Negotiation News: Volume 1, Issue 5
For summer, I thought something a bit lighter would be in order. This article is about communicating with the mediator and with the other side so that both can readily relate to your client’s position and interests. Of course, any and all feedback is always welcome.
. . . And Now For Something Lighter
Well, it’s the dog days of summer, so rather than writing another heavy article replete with the substance of the last few articles on Mediation Confidentiality and the intricacies of defense tenders under Crawford, I thought we would go in a different direction for August.
I just returned from a baseball stadium tour with my son. It was a wonderful experience, and the trip took us from Chicago through a loop around the Northeast and back. Though the fans in each ballpark we visited proudly wore the colors of their teams, (the Cubs, Tigers and Red Sox being the most notable), the obvious common thread among all of them was a love of baseball.
We are also now well into the XXX Summer Olympics, and my own favorite Olympic sport, swimming, is an excellent (and exciting) example of “the thrill of victory and the agony of defeat.” Yet again, the common human experience that bonds not only the American athletes, but the athletes from all over the world is the love of sport, and the opportunity to be at their best when it matters most.
So what does this have to do with mediation?
When you have the chance to make things real, relevant and human, take it. Every single time.
The mediator’s job of making an early connection with the parties and counsel has been written about extensively. Simply put, any mediator has to establish traction early in anticipation of the inevitable roadblocks and tougher negotiations as the parties get closer to settlement.
But equally important is that the parties must communicate their interests and positions, especially those that hit us on a human level, to each other and to the mediator. In discovery, and especially depositions, the opposing side obtains information through cross examination of the parties and witnesses, and with deponent having been given instructions to only answer the question asked, not to volunteering information, etc.
In mediation however, the parties can communicate their positions in a much more complete and open manner. This can be achieved in a joint session when the situation calls for it. But even when parties are exclusively in caucus without a joint session, they must address issues such as, for example, “How are these injuries affecting me?” “Why is my business partner suing my after all these years, and why won’t he listen to me anymore?” “Being sued by my neighbor has caused my family a great deal of stress, especially since I have done nothing wrong,” etc. Whether the mediator is the conduit of these interests or the parties can find a way to talk to each other, they must be communicated early and often.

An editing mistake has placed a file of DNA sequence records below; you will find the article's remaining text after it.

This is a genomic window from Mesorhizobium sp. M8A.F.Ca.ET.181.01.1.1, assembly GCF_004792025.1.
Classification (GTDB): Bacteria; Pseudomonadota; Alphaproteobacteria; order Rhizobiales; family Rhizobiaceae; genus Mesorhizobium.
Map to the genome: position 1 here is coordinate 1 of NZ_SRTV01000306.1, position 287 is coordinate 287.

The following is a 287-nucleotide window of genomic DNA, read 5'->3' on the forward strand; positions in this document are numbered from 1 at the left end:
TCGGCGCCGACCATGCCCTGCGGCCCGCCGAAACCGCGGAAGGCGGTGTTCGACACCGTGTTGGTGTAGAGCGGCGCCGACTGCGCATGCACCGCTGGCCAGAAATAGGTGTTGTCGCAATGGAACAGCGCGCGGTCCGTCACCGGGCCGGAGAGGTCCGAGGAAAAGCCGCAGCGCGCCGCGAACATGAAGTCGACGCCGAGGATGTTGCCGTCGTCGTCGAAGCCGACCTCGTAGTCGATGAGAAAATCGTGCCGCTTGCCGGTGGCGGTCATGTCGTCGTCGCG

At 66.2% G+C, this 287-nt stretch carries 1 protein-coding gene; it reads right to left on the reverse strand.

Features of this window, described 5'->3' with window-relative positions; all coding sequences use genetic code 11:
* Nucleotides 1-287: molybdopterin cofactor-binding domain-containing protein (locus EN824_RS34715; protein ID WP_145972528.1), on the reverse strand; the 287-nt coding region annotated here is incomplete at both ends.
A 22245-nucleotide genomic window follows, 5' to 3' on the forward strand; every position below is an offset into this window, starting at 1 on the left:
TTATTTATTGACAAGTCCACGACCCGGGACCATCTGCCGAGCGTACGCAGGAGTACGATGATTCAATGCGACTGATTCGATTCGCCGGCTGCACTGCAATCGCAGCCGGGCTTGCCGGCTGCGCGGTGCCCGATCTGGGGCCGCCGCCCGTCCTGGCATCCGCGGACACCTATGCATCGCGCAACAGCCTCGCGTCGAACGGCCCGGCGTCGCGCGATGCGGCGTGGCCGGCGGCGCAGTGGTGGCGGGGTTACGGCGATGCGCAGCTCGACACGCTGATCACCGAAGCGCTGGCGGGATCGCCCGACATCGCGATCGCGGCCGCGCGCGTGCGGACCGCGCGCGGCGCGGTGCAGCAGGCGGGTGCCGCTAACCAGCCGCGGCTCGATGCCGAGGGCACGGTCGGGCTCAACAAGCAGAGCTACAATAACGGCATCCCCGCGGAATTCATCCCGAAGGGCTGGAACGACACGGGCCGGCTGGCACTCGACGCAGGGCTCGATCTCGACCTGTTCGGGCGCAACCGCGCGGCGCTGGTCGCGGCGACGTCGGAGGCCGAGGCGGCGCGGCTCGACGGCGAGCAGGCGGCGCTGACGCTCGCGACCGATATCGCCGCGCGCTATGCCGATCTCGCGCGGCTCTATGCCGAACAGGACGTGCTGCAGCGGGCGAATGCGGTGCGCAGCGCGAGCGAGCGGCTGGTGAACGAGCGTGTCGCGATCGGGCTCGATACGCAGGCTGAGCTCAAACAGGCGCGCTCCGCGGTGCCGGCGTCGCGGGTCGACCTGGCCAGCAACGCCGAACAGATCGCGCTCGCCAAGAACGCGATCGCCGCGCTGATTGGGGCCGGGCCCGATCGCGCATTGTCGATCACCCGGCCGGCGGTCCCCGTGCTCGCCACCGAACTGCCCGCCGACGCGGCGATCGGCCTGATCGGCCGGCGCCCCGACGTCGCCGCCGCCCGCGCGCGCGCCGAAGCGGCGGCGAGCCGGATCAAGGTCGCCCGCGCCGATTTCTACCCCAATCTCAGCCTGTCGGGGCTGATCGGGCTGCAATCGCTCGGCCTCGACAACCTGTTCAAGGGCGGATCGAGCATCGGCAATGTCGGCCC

Pre-mediation conferences (and timely filed briefs!) often enlighten the mediator as to how counsel and the parties are approaching the mediation. Why not start the mediation before the mediation session and use every opportunity possible to get your message across? Is the mediation going to involve finer points of case or statutory law that exonerate your client? Has the plaintiff denied being treated for the exact same injury six months before the accident? Is the large claim for general damages for an injured plaintiff supportable through evidence and comparable verdicts and settlements? These themes, when applicable, should be communicated beforehand and as often as possible so that the mediator can speak “your language” when conducting negotiations.
These are just a few lighter, anecdotal thoughts for the summer, but ones to keep in mind for your next mediations. Communication of interests in a way we can all relate to can only help in obtaining negotiation success. Whether it’s baseball, the Olympics or negotiations, we all look to something that appeals to our commonality as humans. It’s what makes us truly care. It’s what makes us pay attention.
For those of you who are taking a well-deserved break, I wish you nothing but the best in your down time, and I look forward to working with you in the near future.
Sean E. Judge is a mediator with offices in Woodland Hills, CA. In his 21 years as a litigator, he has represented corporate and institutional clients, and individual litigants and small businesses, both as Plaintiffs and Defendants. He can be reached via telephone at 818-616-8500, at www.judgemediation.com or via email at [email protected].